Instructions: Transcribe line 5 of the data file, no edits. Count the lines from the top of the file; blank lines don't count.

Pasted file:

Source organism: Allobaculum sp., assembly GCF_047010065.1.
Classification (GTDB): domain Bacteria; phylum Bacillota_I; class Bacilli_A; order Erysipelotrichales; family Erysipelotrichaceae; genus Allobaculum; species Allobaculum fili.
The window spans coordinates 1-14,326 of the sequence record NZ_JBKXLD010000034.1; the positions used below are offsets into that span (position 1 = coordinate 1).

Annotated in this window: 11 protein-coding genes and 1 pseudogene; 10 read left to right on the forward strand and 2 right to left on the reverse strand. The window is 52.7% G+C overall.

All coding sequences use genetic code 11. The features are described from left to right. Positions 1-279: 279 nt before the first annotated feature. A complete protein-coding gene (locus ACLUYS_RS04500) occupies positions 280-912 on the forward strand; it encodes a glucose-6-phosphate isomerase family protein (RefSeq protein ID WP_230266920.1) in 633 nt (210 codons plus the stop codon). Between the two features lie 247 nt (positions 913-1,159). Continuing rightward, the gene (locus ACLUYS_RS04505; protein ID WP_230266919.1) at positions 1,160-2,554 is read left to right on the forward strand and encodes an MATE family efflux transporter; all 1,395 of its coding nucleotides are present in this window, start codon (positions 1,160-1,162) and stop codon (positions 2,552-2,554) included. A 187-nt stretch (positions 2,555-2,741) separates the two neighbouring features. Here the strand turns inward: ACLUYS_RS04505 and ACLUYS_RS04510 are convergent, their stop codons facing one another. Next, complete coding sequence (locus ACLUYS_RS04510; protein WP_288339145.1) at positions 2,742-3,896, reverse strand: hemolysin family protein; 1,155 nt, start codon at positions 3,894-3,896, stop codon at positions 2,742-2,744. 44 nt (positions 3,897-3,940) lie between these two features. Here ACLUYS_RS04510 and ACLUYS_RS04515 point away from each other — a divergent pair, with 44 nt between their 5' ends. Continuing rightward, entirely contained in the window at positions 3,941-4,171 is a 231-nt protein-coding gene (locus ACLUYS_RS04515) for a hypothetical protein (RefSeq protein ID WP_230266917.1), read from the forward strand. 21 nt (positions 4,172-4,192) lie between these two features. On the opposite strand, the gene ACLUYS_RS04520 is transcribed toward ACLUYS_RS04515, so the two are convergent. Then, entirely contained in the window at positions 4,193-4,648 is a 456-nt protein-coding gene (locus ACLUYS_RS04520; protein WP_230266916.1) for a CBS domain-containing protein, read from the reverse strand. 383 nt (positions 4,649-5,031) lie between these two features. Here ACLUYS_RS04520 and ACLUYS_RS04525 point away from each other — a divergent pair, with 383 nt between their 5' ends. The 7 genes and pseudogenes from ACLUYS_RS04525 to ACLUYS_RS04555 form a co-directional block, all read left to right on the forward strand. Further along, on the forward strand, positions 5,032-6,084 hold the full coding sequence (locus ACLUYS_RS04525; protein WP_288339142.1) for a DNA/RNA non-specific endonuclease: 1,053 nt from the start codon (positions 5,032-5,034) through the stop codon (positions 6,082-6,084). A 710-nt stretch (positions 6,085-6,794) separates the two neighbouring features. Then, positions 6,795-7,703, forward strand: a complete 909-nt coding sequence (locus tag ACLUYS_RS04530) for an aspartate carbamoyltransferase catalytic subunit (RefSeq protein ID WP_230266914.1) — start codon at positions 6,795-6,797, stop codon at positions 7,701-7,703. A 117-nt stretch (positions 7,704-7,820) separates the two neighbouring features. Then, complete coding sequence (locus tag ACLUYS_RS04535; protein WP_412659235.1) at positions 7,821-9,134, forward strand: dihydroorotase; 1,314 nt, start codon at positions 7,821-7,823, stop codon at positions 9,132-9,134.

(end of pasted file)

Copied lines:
All coding sequences use genetic code 11. The features are described from left to right. Positions 1-279: 279 nt before the first annotated feature. A complete protein-coding gene (locus ACLUYS_RS04500) occupies positions 280-912 on the forward strand; it encodes a glucose-6-phosphate isomerase family protein (RefSeq protein ID WP_230266920.1) in 633 nt (210 codons plus the stop codon). Between the two features lie 247 nt (positions 913-1,159). Continuing rightward, the gene (locus ACLUYS_RS04505; protein ID WP_230266919.1) at positions 1,160-2,554 is read left to right on the forward strand and encodes an MATE family efflux transporter; all 1,395 of its coding nucleotides are present in this window, start codon (positions 1,160-1,162) and stop codon (positions 2,552-2,554) included. A 187-nt stretch (positions 2,555-2,741) separates the two neighbouring features. Here the strand turns inward: ACLUYS_RS04505 and ACLUYS_RS04510 are convergent, their stop codons facing one another. Next, complete coding sequence (locus ACLUYS_RS04510; protein WP_288339145.1) at positions 2,742-3,896, reverse strand: hemolysin family protein; 1,155 nt, start codon at positions 3,894-3,896, stop codon at positions 2,742-2,744. 44 nt (positions 3,897-3,940) lie between these two features. Here ACLUYS_RS04510 and ACLUYS_RS04515 point away from each other — a divergent pair, with 44 nt between their 5' ends. Continuing rightward, entirely contained in the window at positions 3,941-4,171 is a 231-nt protein-coding gene (locus ACLUYS_RS04515) for a hypothetical protein (RefSeq protein ID WP_230266917.1), read from the forward strand. 21 nt (positions 4,172-4,192) lie between these two features. On the opposite strand, the gene ACLUYS_RS04520 is transcribed toward ACLUYS_RS04515, so the two are convergent. Then, entirely contained in the window at positions 4,193-4,648 is a 456-nt protein-coding gene (locus ACLUYS_RS04520; protein WP_230266916.1) for a CBS domain-containing protein, read from the reverse strand. 383 nt (positions 4,649-5,031) lie between these two features. Here ACLUYS_RS04520 and ACLUYS_RS04525 point away from each other — a divergent pair, with 383 nt between their 5' ends. The 7 genes and pseudogenes from ACLUYS_RS04525 to ACLUYS_RS04555 form a co-directional block, all read left to right on the forward strand. Further along, on the forward strand, positions 5,032-6,084 hold the full coding sequence (locus ACLUYS_RS04525; protein WP_288339142.1) for a DNA/RNA non-specific endonuclease: 1,053 nt from the start codon (positions 5,032-5,034) through the stop codon (positions 6,082-6,084). A 710-nt stretch (positions 6,085-6,794) separates the two neighbouring features. Then, positions 6,795-7,703, forward strand: a complete 909-nt coding sequence (locus tag ACLUYS_RS04530) for an aspartate carbamoyltransferase catalytic subunit (RefSeq protein ID WP_230266914.1) — start codon at positions 6,795-6,797, stop codon at positions 7,701-7,703. A 117-nt stretch (positions 7,704-7,820) separates the two neighbouring features. Then, complete coding sequence (locus tag ACLUYS_RS04535; protein WP_412659235.1) at positions 7,821-9,134, forward strand: dihydroorotase; 1,314 nt, start codon at positions 7,821-7,823, stop codon at positions 9,132-9,134.